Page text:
Daily Step – What exactly did you accomplish this week?


Ever reach the end of a week and think – what exactly did I accomplish this week? What, if any, finished product did I produce?

I mean I did a lot of stuff. I woke up early and hit the ground running. I checked quite a few things off my list each day. Kids seemed to have *mostly* what they needed this week. Still, sometimes I can get to a Friday and wonder and worry about what real progress I’ve made. What about you?

There’s this wonderful prayer called “Prophets of a Future not our Own” that I’ve read many times (I’ve pasted it below). It’s a prayer about progress and our work being (as I wrote about yesterday) always unfinished. Every time I’ve read this prayer before I’ve assumed it referred only to the outward progress we make when it says lines like “We plant the seeds that will one day grow.” Today, however, as I pulled up the prayer to look at it once again, I was struck that maybe it refers to internal progress as well.

I constantly want to improve the person I am. I want to develop more empathy. I want to be more compassionate. I want to work on not being so overly stressed about being on time (my husband and kids can tell you this is a real big deal for me). I want to formulate opinions based on prayer and discernment. But as much as I work on growth in these areas, I feel the progress is very slow. And when I reach a Friday and reflect back on my week, I wonder – did I actually make any progress at all?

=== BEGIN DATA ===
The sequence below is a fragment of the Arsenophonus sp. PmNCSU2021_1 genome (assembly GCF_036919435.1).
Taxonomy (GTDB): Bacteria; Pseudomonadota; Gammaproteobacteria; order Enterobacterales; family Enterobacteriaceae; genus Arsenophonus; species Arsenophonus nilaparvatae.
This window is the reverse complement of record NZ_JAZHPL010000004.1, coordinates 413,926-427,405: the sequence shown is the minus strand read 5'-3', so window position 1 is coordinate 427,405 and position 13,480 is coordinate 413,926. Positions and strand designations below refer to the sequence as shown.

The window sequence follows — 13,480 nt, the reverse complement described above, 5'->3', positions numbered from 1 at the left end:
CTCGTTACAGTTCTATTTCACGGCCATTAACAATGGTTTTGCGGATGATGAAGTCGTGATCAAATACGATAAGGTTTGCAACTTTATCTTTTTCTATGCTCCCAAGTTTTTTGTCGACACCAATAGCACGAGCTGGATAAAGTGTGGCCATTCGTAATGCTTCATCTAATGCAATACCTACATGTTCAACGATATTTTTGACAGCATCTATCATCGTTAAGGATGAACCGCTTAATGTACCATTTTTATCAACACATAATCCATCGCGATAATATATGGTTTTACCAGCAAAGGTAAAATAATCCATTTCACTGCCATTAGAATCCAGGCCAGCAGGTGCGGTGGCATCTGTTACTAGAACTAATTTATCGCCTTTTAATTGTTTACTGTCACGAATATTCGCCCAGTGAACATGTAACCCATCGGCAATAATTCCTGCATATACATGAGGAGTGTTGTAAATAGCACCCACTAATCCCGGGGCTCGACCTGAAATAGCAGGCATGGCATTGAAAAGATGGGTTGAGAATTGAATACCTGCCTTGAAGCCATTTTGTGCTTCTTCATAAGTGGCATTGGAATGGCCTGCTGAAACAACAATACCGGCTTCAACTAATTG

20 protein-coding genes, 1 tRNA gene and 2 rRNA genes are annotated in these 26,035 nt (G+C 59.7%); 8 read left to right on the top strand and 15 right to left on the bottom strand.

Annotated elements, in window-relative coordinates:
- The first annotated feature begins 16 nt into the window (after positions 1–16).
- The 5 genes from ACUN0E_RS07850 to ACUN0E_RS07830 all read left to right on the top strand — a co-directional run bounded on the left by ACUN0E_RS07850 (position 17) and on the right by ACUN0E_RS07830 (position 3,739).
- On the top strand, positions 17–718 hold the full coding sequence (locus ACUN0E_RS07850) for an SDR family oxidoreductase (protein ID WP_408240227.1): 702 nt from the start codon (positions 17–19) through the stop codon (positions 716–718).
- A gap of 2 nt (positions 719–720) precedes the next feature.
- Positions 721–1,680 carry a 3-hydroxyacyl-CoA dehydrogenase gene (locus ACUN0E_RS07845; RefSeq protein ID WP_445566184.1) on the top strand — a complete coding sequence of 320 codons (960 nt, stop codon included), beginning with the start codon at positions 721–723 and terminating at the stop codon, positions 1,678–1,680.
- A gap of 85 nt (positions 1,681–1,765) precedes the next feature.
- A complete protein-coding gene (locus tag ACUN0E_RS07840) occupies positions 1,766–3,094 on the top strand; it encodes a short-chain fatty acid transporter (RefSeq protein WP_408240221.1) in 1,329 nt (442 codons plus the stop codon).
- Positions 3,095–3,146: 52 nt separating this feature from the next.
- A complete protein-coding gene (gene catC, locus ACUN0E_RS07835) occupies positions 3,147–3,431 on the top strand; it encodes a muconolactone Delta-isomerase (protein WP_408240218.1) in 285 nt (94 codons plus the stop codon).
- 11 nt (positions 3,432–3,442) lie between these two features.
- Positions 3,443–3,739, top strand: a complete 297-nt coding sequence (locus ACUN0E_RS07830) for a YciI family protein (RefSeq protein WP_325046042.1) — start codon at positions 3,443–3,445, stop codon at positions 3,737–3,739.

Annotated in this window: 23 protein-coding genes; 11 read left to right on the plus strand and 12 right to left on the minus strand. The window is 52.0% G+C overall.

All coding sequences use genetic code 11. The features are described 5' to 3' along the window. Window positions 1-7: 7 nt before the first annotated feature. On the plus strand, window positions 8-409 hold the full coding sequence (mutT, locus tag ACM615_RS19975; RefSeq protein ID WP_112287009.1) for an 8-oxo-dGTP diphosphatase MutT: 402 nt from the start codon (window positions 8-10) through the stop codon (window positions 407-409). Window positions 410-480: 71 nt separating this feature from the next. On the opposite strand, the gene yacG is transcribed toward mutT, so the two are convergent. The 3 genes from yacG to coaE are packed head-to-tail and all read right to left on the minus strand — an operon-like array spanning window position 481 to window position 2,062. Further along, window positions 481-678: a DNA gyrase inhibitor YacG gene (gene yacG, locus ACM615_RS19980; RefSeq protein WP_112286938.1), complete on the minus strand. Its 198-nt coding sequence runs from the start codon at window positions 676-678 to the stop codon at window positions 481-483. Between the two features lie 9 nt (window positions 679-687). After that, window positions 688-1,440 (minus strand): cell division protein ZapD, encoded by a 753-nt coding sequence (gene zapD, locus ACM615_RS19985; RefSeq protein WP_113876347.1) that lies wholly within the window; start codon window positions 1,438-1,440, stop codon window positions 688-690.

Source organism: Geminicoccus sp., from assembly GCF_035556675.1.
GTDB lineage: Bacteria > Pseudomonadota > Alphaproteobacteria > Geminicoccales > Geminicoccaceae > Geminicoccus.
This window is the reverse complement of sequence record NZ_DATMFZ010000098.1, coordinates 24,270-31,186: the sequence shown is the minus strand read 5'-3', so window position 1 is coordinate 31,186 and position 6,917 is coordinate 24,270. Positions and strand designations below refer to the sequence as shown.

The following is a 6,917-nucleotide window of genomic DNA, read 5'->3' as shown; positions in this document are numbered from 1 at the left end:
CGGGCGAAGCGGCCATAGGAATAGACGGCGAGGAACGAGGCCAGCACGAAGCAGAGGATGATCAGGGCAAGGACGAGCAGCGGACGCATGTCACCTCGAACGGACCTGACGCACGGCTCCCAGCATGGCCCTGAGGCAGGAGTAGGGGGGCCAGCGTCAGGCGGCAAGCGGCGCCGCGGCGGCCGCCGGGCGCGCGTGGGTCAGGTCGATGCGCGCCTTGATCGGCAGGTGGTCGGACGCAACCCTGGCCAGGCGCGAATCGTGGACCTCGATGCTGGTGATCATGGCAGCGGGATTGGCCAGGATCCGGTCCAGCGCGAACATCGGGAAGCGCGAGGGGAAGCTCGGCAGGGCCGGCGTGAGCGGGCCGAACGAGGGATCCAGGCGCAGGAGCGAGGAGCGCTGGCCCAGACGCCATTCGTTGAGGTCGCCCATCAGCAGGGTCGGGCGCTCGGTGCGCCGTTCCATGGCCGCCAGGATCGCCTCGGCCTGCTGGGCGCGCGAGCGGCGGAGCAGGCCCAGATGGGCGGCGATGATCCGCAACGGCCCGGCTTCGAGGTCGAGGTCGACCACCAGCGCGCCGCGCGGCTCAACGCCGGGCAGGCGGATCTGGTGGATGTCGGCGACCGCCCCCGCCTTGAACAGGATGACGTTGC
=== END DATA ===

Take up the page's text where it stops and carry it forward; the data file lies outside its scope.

So, this morning, I am going through the words of this prayer slowly and considering how they might apply to my internal work. And as I do, I am seeing lines anew. For example, the line that says “We may never see the end results, but that is the difference between the master builder and the worker” strikes me this morning because we may never know what our internal work will mean to those we encounter.

My prayer for us today is that we can be content with our internal and external progress this week. May we remember that it is about the journey not the destination as we rest and rejuvenate this weekend.

Prophets of a Future Not our Own found here at USCCB.org

It helps, now and then, to step back and take a long view. 

The kingdom is not only beyond our efforts, it is even beyond our vision.

We accomplish in our lifetime only a tiny fraction of the magnificent enterprise that is God’s work.

Nothing we do is complete, which is a way of saying that the Kingdom always lies beyond us.

No statement says all that could be said.

No prayer fully expresses our faith.

No confession brings perfection.

No pastoral visit brings wholeness.

No program accomplishes the Church’s mission.

No set of goals and objectives includes everything.

This is what we are about.

We plant the seeds that one day will grow.

We water seeds already planted, knowing that they hold future promise.

We lay foundations that will need further development.

We provide yeast that produces far beyond our capabilities.

We cannot do everything, and there is a sense of liberation in realizing that.

This enables us to do something, and to do it very well.

It may be incomplete, but it is a beginning, a step along the way, an opportunity for the Lord’s grace to enter and do the rest.

We may never see the end results, but that is the difference between the master builder and the worker.

We are workers, not master builders; ministers, not messiahs.

We are prophets of a future not our own.

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